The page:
The church values marriage. It’s not only a covenant between two individuals; it’s a picture of Christ’s relationship to the church. The church needs to build strong, healthy marriages. But there has to be a way to way to value something without resenting or hurting those who fail.

I have no question that God hates divorce. But couldn’t it be that God hates it for what it does to people? Doesn’t he hate it for the pain it causes? Couldn’t his feelings be hatred for the painfully destructive nature of a divorce and not, as we tend to assume, just indignation for people who would have the audacity to break their vows?

One thing I don’t see in Jesus is scorn for people who hurt, and people who fail. The whole reason the cross exists is because we are all, on some level, infidels and failures.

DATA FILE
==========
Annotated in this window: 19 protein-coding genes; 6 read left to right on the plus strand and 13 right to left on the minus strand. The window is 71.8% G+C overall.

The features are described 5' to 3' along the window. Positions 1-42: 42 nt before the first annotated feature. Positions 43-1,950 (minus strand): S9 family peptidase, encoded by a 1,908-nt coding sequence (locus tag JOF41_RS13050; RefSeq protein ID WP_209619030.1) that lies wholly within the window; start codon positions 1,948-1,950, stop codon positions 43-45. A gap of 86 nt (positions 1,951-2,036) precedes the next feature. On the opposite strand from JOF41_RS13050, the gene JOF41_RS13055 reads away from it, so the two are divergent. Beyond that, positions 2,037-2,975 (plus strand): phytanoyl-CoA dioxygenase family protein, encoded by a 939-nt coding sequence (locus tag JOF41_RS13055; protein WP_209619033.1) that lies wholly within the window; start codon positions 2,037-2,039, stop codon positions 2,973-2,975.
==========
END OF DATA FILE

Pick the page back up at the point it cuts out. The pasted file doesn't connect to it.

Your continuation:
I think we can build and encourage strong marriages without heaping condemnation on people who, for whatever reason, find themselves dashed against the rocks.

This isn’t a justification for divorce

When push comes to shove, we know nothing about someone else’s marriage. I think you could go so far as say that only God understands all of the complexities that influences whether a couple succeeds: upbringing, family of origin, culture, communication styles, personalities, spiritual considerations. You can do your best to prepare a man and woman to marry, but there are innumerable ways for them to fail each other.